Six Questions: Composer Timbre Cierpke And The Meeting Of Musical Worlds | Nashville Public Radio

Six Questions: Composer Timbre Cierpke And The Meeting Of Musical Worlds

Jul 24, 2019

In celebration of 91Classical's Local Composers Month, we posed six questions to some of Nashville's classical music creators. This week's featured composer is Timbre Cierpke, who feels equally at home performing and composing both classical and pop music. 

How would you describe your compositional style? 

I would call myself a romantic minimalist. I love the rich, emotional chord structures of the romantic era, especially of composers like Debussy, Satie, and Ravel, but am also drawn in by the meditative repetition of minimalism, as heard in the early works of Arvo Pärt, Phillip Glass, and John Adams. My works move comfortably in both complexity and peaceful simplicity.

What do you love about being a composer in Nashville? 

Nashville is home to so many highly talented musicians who carry the skill of classical training into the excitement of new music. I feel like people here are ready to partner with what they love. There is nothing like feeling the energy of a player get poured into something I've written. 

Can you tell us about something you’re writing now? 

I am working on a song cycle that explores synesthesia, and our overall relationship to sound and color as it relates to our emotions. I have done extensive research on the keys people tend to associate with each color, as well as the emotions generally attached to each color. I plan to write both an acapella choral piece and a string quartet for each color, letting the specific timbres of each ensemble inform how the color is explored. I am also writing poems based on the colors' emotional implications to set for the acapella choral pieces. 

Which composer do you wish was better known? 

I am currently in a run of concerts singing the lead for a folk opera by Rachel Grimes, a composer from Kentucky. Her work is so rich and beautiful, and her piano playing is precise and passionate. Her new opera, The Way Forth, is something I hope a lot of people discover.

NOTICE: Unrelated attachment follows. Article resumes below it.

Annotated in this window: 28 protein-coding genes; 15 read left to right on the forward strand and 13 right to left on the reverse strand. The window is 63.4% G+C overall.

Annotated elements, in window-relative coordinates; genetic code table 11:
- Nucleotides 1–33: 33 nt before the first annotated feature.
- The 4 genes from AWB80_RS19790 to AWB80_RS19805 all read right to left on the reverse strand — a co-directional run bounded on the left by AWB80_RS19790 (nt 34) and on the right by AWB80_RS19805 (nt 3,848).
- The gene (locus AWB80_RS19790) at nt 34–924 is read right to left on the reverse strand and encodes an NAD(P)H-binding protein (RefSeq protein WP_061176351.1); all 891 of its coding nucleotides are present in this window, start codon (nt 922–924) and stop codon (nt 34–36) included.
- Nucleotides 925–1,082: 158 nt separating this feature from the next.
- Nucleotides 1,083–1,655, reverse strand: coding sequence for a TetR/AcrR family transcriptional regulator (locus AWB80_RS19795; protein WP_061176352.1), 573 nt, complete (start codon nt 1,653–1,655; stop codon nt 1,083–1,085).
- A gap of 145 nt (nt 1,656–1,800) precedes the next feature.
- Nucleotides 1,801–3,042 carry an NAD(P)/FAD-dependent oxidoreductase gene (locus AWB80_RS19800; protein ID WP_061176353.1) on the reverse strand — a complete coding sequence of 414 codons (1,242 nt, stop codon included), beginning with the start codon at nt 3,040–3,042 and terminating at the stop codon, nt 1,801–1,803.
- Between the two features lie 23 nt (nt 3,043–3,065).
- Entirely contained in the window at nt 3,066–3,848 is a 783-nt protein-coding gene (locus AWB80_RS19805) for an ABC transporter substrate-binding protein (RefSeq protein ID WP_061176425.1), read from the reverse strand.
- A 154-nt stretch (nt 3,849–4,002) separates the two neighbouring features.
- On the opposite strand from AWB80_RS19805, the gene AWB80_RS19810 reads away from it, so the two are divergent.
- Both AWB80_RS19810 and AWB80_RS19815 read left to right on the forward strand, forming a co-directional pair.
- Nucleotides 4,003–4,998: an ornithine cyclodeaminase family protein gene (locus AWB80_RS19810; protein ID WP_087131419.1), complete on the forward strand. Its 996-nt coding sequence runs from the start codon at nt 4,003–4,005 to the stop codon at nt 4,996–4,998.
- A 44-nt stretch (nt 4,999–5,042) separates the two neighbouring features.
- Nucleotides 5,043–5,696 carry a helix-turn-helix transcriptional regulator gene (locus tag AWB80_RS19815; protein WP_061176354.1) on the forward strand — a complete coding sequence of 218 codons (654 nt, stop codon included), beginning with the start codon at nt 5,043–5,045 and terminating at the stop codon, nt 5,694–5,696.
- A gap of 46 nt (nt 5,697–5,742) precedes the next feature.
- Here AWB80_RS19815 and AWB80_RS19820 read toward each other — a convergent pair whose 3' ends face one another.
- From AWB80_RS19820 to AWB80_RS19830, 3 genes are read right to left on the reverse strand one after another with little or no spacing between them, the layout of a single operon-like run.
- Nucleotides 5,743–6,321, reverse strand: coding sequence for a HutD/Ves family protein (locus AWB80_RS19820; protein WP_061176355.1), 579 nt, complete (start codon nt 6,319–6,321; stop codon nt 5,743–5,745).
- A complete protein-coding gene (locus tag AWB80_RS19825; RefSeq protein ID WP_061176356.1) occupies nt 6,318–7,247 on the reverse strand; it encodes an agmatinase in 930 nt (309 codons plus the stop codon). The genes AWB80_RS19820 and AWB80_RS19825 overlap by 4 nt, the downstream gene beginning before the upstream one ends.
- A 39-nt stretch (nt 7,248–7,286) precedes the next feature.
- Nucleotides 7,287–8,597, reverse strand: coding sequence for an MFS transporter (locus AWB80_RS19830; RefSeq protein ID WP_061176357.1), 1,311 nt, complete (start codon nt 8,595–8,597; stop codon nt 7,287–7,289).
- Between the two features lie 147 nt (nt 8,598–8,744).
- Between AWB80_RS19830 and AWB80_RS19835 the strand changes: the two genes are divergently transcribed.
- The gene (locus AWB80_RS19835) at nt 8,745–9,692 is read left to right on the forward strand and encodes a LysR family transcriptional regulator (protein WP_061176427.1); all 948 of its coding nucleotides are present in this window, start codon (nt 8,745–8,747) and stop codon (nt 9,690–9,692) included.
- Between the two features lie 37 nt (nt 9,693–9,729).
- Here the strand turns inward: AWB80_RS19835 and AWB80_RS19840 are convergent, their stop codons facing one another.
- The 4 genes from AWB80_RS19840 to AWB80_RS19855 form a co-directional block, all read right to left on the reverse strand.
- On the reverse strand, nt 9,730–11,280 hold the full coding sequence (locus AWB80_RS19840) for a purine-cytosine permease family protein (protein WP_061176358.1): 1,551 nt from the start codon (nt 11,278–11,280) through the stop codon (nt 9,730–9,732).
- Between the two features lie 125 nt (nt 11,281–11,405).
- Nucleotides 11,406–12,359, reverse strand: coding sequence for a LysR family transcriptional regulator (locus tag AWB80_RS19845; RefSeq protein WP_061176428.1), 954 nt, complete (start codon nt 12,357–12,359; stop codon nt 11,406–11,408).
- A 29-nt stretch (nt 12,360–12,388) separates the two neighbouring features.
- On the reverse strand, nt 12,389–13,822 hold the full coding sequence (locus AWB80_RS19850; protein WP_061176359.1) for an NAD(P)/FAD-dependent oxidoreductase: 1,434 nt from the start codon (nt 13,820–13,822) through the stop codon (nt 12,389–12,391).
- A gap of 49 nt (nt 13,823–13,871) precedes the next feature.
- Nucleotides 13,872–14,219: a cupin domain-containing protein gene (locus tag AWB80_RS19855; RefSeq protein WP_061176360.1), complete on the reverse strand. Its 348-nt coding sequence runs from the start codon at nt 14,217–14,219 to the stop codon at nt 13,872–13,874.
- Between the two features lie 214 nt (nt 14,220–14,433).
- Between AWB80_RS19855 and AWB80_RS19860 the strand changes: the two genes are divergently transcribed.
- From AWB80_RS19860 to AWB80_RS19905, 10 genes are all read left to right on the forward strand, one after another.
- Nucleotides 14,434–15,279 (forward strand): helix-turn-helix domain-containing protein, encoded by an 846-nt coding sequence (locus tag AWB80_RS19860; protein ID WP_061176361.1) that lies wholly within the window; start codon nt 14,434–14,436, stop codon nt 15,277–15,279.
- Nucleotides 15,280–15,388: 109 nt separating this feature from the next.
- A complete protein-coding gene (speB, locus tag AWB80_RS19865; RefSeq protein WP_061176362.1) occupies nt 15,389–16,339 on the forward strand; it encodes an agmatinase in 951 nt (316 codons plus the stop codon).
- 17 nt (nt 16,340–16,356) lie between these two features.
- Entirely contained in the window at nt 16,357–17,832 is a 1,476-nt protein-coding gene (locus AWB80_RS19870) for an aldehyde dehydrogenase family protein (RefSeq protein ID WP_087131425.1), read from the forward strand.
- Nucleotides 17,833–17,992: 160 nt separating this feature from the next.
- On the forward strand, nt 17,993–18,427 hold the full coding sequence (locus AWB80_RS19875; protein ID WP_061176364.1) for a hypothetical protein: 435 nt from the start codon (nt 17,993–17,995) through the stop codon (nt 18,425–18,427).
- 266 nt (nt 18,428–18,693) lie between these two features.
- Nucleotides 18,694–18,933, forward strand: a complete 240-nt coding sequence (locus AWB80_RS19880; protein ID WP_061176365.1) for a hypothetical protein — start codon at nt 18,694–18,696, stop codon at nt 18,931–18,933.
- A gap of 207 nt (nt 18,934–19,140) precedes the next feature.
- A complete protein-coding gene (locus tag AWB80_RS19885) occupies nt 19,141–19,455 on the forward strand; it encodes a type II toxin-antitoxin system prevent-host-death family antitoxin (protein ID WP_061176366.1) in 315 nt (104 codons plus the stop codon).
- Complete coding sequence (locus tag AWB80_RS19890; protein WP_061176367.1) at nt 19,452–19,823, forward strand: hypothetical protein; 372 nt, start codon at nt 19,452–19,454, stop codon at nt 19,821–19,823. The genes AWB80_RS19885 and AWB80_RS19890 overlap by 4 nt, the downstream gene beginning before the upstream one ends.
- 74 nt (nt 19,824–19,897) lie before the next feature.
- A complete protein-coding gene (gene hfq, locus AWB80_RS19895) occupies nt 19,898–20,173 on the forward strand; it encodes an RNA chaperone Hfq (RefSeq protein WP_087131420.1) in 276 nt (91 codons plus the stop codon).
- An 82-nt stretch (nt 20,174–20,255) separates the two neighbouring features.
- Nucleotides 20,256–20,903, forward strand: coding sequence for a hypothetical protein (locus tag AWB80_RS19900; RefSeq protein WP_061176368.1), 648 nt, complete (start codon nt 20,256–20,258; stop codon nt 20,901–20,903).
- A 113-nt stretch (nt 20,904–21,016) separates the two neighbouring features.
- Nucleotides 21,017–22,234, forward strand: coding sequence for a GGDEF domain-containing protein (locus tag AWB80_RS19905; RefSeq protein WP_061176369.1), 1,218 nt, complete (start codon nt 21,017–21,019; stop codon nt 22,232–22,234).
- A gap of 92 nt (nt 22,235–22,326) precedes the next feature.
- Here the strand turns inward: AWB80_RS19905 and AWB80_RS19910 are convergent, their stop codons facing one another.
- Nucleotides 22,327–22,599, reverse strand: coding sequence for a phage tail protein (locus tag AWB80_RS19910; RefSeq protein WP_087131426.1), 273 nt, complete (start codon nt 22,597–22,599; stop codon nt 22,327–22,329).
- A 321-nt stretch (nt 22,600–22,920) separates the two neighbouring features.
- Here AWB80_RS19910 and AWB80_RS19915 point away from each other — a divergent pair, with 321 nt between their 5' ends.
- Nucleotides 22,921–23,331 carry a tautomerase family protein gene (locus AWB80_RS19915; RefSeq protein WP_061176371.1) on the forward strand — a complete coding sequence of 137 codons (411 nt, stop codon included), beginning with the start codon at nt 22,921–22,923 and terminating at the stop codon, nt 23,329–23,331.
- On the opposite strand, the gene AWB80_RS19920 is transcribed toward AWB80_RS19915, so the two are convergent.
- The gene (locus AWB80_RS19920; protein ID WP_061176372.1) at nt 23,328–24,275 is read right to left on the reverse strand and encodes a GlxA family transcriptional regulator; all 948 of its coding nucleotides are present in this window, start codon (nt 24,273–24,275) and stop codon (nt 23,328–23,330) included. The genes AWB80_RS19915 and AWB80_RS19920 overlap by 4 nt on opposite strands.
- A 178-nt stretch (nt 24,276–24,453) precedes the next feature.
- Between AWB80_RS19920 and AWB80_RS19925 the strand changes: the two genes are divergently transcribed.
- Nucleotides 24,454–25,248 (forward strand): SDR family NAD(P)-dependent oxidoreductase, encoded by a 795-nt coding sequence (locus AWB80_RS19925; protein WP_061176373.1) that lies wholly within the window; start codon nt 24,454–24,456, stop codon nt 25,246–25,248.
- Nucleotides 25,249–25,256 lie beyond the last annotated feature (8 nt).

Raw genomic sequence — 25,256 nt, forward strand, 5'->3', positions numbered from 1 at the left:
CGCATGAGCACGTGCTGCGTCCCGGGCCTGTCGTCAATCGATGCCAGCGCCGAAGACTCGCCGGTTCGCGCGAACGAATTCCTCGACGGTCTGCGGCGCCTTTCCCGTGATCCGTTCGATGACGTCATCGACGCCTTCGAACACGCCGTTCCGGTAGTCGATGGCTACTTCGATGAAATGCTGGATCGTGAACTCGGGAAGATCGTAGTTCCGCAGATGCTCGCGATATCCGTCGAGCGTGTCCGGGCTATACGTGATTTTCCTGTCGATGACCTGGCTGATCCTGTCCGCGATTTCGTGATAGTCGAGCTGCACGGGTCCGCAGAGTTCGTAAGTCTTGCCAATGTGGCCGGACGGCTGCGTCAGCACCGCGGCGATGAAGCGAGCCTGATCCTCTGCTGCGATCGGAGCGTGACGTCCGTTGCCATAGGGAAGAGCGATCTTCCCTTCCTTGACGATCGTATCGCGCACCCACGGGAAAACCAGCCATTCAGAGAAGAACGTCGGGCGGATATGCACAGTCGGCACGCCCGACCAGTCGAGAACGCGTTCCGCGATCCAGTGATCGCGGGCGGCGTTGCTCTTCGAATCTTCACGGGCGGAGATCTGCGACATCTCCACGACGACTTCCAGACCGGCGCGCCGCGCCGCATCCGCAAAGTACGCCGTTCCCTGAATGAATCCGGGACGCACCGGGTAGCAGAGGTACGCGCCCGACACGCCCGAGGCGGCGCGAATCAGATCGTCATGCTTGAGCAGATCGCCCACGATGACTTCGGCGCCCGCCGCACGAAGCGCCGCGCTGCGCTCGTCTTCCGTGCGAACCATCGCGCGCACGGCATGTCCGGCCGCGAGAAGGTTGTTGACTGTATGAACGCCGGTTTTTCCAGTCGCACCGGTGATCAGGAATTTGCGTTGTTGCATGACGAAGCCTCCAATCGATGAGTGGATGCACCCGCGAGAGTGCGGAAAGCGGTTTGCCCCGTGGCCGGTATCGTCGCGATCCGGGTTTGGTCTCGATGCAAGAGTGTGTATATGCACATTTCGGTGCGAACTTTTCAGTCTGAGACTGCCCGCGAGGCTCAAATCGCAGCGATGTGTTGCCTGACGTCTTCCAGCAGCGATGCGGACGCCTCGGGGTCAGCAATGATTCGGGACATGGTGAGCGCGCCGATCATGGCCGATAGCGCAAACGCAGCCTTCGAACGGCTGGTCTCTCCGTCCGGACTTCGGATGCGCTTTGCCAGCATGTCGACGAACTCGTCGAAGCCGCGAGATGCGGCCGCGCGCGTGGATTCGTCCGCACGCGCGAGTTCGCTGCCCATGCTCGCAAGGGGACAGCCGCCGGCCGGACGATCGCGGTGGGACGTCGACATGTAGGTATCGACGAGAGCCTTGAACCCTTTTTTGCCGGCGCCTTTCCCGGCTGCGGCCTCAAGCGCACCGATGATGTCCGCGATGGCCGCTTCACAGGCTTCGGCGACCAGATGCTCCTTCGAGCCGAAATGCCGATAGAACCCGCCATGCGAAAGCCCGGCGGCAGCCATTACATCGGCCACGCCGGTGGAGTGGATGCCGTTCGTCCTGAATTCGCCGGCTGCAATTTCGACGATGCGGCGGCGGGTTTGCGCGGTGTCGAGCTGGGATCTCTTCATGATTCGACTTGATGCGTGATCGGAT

Your album, Sun and Moon, explored the relationship between classical music and other popular styles. What did you discover while writing it? 

I was excited to find that many of my fans who came to this album as fans of my band had never listened to an orchestra, or any classical music for that matter, and yet fell in love with the classical pieces on the album. I was surprised to read review after review that mentioned St Cecilia: An Ode to Music as their favourite "song" on the album. Considering that this piece is over 13 minutes long, features full orchestra, choir, and myself on harp while singing in a more classical soprano style, I was encouraged and excited to know that people were able to connect to it, even though it was so outside of their normal musical spectrum. It showed me that popular music listeners only need the opportunity, and a few strategically placed bridges, to fall in love with classical music. 

When you think about the future of classical music composition, what do you envision? 

I think people are looking for genuine, unique experiences. This generation seems to be moving away from easy, quick, surface level entertainment, looking instead for something that will move them deeply. The desire for something authentic and beautiful is not easily satiated, and I think classical music will be sought out as people seek to dig deeper. 

Find more about Timbre and her music on her website

Local Composers Month on 91Classical is supported by the Hayes School of Music at Appalachian State University.